Manus and Nauru are offshore immigration detention centers holding asylum seekers who try to get to Australia on boats. Amnesty International has called it a “regime of cruelty” and an “open-air prison.” I also included Palestine and Syria, to remember current conflicts with no end in sight. I was asking for empathy and compassion for others, on a somber day of remembrance.

A friend soon saw that post and suggested that it might be offensive, and so out of respect I took it down almost immediately. I apologized publicly and of my own accord, because while my intention had been one of inclusive empathy, others took it as an insult. They saw it as denigrating soldiers, disrespecting Australia, and being “ungrateful.”

I made the front page of the national papers day in and day out. The prime minister got involved. Parliamentarians said I should self-deport and “move to an Arab dictatorship,” and that I was a disgrace. I was sent death threats. Racist posters went up. I had to move houses, change my phone number, shut off my social media. When I later announced that I was moving to London, a national TV station ran a poll on whether I should leave or “stay to face her critics.” Thousands of words were written about me in hundreds of articles. Petitions were set up going after my job. And it didn’t go on for one day, or one week, or even just one month. It went on for more than three months, on an almost daily basis.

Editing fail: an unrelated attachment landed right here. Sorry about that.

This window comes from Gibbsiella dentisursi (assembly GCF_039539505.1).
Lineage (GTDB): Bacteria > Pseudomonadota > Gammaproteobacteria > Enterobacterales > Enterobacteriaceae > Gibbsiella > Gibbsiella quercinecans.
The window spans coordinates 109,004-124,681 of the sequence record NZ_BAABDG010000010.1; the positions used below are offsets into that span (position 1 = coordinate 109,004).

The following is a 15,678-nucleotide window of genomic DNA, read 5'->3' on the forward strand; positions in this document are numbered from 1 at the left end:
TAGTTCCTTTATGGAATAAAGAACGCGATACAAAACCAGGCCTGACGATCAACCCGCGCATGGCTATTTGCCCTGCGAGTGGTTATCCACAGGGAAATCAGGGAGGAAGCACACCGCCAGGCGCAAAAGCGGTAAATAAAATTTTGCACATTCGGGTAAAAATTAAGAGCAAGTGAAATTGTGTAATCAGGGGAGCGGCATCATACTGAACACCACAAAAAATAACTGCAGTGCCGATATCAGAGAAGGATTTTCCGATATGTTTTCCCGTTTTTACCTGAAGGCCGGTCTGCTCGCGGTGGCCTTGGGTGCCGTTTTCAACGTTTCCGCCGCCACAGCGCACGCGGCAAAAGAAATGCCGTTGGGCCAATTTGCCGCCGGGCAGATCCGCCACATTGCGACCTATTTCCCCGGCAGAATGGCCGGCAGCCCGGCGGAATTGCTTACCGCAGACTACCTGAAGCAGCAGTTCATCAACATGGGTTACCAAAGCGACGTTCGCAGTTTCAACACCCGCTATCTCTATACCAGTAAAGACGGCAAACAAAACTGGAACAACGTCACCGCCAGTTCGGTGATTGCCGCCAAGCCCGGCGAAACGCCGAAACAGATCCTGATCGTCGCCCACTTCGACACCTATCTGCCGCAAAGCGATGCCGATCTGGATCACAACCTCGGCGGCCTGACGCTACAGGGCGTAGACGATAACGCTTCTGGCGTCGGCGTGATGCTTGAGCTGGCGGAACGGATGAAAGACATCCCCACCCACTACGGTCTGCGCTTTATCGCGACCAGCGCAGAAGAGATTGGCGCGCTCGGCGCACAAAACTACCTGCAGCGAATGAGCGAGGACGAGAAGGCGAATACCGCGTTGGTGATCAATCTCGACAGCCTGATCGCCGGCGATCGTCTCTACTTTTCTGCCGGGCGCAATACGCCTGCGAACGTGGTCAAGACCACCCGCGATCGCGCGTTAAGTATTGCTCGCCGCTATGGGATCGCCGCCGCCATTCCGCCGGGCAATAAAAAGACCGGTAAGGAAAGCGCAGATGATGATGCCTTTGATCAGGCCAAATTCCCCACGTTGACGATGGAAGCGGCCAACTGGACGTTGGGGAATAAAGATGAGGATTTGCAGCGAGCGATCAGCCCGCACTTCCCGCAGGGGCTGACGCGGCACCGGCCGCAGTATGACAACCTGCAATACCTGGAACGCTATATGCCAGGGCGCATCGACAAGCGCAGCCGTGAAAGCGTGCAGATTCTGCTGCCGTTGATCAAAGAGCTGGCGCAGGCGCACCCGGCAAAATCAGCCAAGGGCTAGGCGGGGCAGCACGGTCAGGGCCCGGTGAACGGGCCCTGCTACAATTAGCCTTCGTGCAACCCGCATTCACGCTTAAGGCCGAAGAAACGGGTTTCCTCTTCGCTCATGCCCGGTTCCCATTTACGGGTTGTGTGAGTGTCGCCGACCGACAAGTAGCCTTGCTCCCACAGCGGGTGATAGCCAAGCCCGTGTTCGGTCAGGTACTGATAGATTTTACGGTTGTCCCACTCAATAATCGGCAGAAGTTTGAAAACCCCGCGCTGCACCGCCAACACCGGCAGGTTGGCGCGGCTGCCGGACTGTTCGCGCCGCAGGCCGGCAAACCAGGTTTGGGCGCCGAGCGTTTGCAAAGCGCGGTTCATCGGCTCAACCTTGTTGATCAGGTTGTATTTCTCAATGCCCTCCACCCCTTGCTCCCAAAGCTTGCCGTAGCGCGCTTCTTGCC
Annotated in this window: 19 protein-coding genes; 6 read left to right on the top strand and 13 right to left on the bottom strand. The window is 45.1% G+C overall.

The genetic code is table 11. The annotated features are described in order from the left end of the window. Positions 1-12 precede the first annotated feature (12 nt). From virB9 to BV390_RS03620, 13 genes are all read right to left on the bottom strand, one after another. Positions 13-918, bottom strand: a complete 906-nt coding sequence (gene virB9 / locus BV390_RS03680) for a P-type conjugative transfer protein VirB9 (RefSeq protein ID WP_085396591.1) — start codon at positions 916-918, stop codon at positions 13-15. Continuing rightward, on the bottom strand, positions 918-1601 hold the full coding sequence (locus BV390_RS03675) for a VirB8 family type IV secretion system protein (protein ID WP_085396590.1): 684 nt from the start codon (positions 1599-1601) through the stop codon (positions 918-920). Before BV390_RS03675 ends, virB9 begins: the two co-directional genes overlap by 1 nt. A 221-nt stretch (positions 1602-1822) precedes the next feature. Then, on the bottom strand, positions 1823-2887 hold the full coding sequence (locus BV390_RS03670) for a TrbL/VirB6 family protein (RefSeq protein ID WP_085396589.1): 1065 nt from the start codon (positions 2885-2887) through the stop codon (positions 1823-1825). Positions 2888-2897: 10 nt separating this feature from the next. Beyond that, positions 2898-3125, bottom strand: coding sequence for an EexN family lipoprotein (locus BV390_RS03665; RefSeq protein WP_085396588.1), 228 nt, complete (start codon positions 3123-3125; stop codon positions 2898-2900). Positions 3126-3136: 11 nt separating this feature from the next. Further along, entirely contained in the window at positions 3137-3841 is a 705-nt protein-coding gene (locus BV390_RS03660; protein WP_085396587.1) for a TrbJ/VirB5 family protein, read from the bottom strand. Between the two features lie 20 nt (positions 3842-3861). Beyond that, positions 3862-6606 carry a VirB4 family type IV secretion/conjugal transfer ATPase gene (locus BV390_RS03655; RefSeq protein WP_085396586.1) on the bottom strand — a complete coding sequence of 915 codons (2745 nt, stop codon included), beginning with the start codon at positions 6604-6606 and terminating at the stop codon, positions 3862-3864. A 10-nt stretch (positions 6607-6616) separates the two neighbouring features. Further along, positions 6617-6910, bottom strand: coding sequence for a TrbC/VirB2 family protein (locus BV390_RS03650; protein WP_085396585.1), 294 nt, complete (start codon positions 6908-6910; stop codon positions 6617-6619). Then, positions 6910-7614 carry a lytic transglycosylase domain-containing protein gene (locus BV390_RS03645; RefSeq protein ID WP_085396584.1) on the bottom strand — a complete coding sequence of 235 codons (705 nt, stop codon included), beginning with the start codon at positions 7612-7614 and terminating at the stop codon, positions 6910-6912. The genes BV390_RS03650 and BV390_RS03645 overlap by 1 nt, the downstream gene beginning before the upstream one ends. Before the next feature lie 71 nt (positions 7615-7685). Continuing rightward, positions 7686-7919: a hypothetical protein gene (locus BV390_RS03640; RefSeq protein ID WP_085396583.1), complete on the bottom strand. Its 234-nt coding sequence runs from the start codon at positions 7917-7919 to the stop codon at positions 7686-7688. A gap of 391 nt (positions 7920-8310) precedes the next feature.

I had to move houses, change my phone number, shut off my social media.

I was being made an example of. And the reality is, none of the positive work that I did over the past 10 years mattered. All that mattered was that I was a young Muslim woman of color who had stepped out of line. It took these experiences for me to realize that in trying to change the system from within, I had had the wrong focus: Yes, it’s important to work hard and achieve, but I realized that you shouldn’t do so to try to “prove” your humanity to those who aren’t interested in seeing it.

Those who want you to outperform your identity aren’t interested in seeing you as equal at all. No one should ever have to be the “model minority” in order to be accepted as equal. Equality should be given, not earned for good behavior. If “good behavior” is required, that isn’t really equality.

So now, I’m no longer interested in centering those who refuse to see my humanity and want me to work for my equality. That diminishes me, my culture, and my agency. Instead, I will focus my energy on myself, my faith, my communities, and those who continue to be marginalized. I will also work with allies who are interested in making things better for all of us.

I thought if I spoke too honestly, I would be alone. But it turns out, when you stand up for yourself, lean into your own power, and speak your truth, people see that, and some — the ones that care — will choose to stand with you.

Now, I don’t work to prove my humanity to others; I work because the humanity of others gives me strength. YAS!

Related: High School Students Write Racial Literacy Textbook